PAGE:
WEP (which stands for Wired Equivalent Privacy according to Abbreviationfinder) was the first security standard for Wi-Fi networks. Today it is overcome.
The WEP system was designed to provide confidentiality comparable to that of a traditional wired network, it is the acronym for Wired Equivalent Privacy or “Wired Equivalent Privacy”, it is the encryption system included in the IEEE 802.11 standard as a protocol for Wireless networks that allows you to encrypt the information that is transmitted. Provides level 2 encryption, based on the RC4 encryption algorithm that uses 64-bit (40-bit plus 24-bit IV initiation vector) or 128-bit (104-bit plus 24-bit IV) keys. The broadcast messages of wireless networks are transmitted by radio waves, which makes them more susceptible, compared to wired networks, to be captured with relative ease. Presented in 1999.
Starting in 2001, several serious weaknesses were identified by crypto analysts. As a consequence, nowadays a WEP protection can be breached with easily accessible software in a few minutes. A few months later the IEEE created the new 802.11i security fix to neutralize the problems. By 2003, the Wi-Fi Alliance announced that WEP had been replaced by Wi-Fi Protected Access (WPA). Finally in 2004, with the ratification of the full 802.11i standard (known as WPA2), the IEEE stated that both WEP-40 and WEP-104 were revoked for flaws in their purpose of providing security. Despite its weaknesses, WEP continues to be used as it is often the first security option presented to users by router configuration tools even though it only provides a level of security that can deter unauthorized use. from a private network, but without providing true protection. It was deprecated as a wireless privacy mechanism in 2004, but it is still documented in the current standard.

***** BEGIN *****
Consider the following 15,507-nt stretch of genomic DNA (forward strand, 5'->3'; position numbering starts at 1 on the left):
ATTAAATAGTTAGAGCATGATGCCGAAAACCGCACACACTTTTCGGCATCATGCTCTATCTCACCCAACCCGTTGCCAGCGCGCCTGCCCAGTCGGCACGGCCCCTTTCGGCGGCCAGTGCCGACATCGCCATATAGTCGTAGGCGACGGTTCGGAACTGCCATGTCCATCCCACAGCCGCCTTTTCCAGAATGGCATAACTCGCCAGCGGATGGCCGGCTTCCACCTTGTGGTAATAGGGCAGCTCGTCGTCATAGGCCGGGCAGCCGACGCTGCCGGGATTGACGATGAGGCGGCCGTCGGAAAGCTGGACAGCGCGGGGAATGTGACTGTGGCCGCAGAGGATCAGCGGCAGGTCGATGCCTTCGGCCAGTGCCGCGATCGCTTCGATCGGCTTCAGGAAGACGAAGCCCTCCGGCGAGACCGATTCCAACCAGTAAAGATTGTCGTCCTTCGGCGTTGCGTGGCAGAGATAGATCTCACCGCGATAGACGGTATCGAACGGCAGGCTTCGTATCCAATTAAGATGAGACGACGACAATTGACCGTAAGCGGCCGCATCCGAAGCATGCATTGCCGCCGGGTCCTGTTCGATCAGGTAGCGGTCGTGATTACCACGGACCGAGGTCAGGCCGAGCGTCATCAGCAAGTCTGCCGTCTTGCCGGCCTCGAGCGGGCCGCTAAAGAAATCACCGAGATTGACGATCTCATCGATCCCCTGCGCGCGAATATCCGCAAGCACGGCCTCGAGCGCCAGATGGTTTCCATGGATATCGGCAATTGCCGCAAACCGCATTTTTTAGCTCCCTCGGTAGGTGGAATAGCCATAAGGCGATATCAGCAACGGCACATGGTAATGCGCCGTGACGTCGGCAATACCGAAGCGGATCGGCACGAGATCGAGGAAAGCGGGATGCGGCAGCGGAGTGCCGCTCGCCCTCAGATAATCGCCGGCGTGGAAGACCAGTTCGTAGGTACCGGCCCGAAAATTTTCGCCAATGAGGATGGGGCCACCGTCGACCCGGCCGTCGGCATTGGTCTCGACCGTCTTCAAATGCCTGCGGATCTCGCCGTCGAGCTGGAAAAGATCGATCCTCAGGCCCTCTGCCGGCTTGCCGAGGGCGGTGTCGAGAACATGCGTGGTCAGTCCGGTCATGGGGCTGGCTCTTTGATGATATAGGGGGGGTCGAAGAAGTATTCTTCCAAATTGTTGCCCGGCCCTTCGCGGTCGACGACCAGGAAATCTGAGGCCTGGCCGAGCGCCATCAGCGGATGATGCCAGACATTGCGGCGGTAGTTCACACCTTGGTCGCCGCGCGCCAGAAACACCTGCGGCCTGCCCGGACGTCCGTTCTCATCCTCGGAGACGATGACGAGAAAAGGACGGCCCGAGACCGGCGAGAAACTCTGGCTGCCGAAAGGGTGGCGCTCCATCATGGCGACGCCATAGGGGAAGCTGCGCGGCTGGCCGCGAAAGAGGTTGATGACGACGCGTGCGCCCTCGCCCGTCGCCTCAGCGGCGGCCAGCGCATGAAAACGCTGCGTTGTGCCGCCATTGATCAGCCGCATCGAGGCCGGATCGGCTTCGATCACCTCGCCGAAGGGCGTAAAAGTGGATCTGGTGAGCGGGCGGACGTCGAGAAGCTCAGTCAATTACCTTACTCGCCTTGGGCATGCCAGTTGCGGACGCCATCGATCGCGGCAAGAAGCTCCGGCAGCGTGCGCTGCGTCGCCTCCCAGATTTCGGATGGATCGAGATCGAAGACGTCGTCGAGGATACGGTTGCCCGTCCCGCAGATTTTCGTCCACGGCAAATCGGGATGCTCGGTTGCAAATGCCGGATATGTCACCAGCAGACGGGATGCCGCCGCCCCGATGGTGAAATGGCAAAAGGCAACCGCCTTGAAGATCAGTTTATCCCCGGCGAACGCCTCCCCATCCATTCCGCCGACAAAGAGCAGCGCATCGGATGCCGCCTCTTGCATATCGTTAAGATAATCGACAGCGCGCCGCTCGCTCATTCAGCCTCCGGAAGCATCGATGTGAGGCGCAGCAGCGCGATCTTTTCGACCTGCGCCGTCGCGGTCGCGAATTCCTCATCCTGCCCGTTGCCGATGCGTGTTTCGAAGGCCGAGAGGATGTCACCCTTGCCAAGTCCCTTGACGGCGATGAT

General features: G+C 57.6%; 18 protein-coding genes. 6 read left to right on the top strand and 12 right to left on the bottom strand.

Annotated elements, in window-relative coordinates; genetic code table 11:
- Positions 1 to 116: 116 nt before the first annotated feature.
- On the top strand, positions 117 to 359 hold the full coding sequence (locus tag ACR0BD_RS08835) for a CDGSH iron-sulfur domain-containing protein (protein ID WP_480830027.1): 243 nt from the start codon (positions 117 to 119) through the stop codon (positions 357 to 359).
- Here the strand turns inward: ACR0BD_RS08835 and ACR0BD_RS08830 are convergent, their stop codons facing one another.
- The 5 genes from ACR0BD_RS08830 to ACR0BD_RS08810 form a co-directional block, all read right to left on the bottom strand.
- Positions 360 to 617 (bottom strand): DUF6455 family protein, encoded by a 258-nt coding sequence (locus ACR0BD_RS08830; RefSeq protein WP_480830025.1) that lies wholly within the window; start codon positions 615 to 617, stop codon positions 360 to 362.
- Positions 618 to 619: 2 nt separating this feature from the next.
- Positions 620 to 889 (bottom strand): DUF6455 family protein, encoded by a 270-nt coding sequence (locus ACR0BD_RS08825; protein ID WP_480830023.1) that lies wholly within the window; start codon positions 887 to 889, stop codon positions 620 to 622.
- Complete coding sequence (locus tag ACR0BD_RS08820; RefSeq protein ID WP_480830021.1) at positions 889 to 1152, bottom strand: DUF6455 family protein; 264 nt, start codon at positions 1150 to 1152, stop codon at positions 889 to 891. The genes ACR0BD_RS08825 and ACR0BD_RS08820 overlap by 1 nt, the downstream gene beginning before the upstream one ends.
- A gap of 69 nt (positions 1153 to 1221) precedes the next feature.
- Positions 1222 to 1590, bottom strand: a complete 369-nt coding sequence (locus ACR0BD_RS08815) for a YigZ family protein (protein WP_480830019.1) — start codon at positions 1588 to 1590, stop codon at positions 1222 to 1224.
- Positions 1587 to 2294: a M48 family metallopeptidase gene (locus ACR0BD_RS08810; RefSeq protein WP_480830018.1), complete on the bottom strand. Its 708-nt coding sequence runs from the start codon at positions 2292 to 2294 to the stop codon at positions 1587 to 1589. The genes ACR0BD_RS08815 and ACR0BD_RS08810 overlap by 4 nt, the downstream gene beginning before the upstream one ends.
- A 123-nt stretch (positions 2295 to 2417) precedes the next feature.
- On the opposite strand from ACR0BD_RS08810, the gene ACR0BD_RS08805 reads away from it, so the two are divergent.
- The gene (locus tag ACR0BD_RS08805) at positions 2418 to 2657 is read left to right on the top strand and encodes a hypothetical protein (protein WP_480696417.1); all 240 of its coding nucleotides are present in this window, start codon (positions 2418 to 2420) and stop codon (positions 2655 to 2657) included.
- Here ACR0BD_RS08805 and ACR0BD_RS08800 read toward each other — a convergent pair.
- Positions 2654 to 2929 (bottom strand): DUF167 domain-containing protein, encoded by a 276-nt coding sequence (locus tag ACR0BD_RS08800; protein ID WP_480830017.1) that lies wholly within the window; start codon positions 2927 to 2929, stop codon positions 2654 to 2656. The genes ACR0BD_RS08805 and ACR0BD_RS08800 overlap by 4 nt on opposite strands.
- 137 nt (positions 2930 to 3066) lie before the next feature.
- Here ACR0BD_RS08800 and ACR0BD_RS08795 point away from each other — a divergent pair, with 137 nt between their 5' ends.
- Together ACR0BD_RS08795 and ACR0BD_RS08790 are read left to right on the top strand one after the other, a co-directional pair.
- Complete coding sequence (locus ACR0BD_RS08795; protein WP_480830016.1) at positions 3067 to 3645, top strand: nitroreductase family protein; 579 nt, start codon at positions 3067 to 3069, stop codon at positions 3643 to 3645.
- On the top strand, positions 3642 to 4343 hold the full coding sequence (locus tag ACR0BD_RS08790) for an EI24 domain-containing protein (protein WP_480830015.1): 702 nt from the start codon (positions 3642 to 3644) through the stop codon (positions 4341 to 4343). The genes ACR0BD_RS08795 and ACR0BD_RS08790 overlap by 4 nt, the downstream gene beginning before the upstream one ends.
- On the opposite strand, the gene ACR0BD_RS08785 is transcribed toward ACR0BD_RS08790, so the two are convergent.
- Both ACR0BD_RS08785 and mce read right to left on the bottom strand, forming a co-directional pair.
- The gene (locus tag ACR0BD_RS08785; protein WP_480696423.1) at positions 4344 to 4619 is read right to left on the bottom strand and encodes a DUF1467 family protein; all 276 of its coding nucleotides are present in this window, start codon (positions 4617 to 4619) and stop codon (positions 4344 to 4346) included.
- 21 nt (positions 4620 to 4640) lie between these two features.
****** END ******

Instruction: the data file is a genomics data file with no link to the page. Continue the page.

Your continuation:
WEP is sometimes misinterpreted as Wireless Encryption Protocol.
WEP (Wired Equivalent Privacy) is the optional security algorithm to provide protection to wireless networks, included in the first version of the IEEE 802.11 standard, kept unchanged in the new 802.11a and 802.11b, with the in order to guarantee compatibility between different manufacturers. WEP is a standard encryption system implemented on the MAC and supported by most wireless solutions. In no case is it compatible with IPSec.
The IEEE 802.11 standard provides security mechanisms through authentication and encryption processes. In Ad Hoc or Advanced Service Set network mode, authentication can be done through an open system or through a shared key. A network station that receives a request can grant authorization to any station, or only to those included in a predefined list. In a shared key system, only those stations that have an encrypted key will be authenticated.
The 802.11 standard specifies an optional encryption capability called WEP (Wireless Equivalent Privacy); its intention is to establish a level of security similar to that of wired networks. WEP employs RSA Data Security’s RC4 algorithm, and is used to encrypt transmissions made over the air.
Although WLAN systems can resist passive eavesdropping, the only effective way to prevent someone from compromising transmitted data is to use encryption mechanisms. The purpose of WEP is to ensure that WLAN systems have an equivalent level of confidentiality that of LANs wired, by encrypting data that is carried by the signals of Radio. A secondary purpose of WEP is to prevent unauthorized users from accessing WLANs (that is, to provide authentication). This secondary purpose is not explicitly stated in the 802.11 standard, but is considered an important feature of the WEP algorithm. WEP is a critical element to ensure the confidentiality and integrity of data in WLAN systems based on the 802.11 standard, as well as to provide access control through authentication mechanisms. Consequently, most 802.11 compliant WLAN products support WEP as an optional standard feature.